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Several political parties still continue to laud the Nazi-aligned Slovak State. Perhaps most infamous is Marian Kotleba, the figurehead behind a political party now known as the Kotlebists–People's Party Our Slovakia.

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FILE: Visitors walk across the barbed wire fences of the Auschwitz German Nazi death camp, 5 December 2019AFP

Many analysts and newspapers deem Kotleba to be openly “neo-Nazi”. Its symbols and outfits resemble the wartime Nazi puppet state’s Hlinka Guard, Tiso’s shock troops. Kotleba’s party rails mainly against “Gypsy criminals” but anti-semitism also features.

“We are Slovaks, not Jews, and that is why we are not interested in the Jewish issue,” Kotleba said in 2009, when asked by a local journalist about Slovakia’s wartime collaboration with the Nazis.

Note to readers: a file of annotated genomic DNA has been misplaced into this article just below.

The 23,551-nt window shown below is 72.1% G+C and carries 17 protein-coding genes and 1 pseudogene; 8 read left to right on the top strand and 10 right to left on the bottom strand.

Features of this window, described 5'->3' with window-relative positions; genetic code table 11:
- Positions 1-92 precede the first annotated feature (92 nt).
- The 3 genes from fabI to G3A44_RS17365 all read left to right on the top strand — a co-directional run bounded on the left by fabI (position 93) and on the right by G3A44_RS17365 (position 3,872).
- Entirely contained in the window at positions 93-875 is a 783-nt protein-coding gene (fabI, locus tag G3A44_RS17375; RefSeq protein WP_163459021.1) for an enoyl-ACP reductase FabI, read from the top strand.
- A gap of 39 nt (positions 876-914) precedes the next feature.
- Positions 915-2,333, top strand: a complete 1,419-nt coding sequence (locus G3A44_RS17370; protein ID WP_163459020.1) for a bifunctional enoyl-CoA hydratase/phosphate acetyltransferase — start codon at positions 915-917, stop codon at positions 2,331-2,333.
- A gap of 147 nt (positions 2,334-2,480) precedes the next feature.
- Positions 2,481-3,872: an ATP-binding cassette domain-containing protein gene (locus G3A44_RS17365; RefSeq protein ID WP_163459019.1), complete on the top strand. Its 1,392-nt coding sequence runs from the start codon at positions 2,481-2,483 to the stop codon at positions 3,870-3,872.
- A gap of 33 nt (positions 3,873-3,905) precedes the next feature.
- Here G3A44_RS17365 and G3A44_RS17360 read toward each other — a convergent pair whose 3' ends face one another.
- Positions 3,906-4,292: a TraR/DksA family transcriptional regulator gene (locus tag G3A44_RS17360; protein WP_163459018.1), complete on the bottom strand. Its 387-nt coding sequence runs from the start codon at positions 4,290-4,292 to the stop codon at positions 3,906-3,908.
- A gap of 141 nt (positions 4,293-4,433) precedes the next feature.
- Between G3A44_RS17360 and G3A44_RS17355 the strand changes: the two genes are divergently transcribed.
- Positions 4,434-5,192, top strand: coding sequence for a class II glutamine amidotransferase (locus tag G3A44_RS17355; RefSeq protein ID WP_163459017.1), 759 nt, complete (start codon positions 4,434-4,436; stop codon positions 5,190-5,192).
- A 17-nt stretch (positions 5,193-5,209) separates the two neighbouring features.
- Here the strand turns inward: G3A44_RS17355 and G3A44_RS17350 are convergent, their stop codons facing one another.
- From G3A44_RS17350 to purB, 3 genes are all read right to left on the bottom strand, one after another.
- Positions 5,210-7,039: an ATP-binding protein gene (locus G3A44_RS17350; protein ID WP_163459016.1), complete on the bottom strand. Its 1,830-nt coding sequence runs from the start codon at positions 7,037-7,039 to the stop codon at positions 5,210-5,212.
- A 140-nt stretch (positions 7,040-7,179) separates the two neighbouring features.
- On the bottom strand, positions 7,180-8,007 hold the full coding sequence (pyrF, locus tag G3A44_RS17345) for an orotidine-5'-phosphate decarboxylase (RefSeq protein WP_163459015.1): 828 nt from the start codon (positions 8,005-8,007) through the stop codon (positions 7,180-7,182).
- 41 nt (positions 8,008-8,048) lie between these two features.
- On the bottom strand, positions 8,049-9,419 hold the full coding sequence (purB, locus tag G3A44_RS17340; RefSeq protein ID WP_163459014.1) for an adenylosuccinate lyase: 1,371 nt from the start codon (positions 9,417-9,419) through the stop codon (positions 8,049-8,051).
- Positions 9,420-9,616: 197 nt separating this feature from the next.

The party now controls 17 of the parliament’s 150 seats, having won around 8% of the popular vote at the last general election. Kotleba was governor of Banská Bystrica, the country’s largest region, and he finished fourth at the last presidential election, with around a tenth of the vote.

But his political fortunes are waning. Several other hard-right or far-right parties are stealing supporters; his party is dwindling in the latest opinion polls.

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Last April, the Supreme Court gave him a six month suspended prison sentence for demonstrating sympathy for a movement directed at suppression of fundamental rights and freedoms, after he donated money to organisers of an event celebrating the formation of the Nazi-aligned Slovak State.

“On the one hand, we have those kinds of parties in the Slovak parliament,” Beranek, of the Holocaust Museum, said. “On the other hand, we have remembrance days.”

In September 2021, Eduard Heger, the prime minister, formally apologised for the so-called Jewish Code, a law enacted in 1941 by the Slovak State that placed oppressive restrictions on Slovakia’s Jews.

Slovakia has its own remembrance day each 9 September, the day in 1941 that the “Jewish Code” was proclaimed.

In March 2022, on the 80th anniversary of the first transport of Slovak Jews to Auschwitz, Slovakia’s parliament issued a resolution condemning the mass deportations. Kotleba’s party abstained.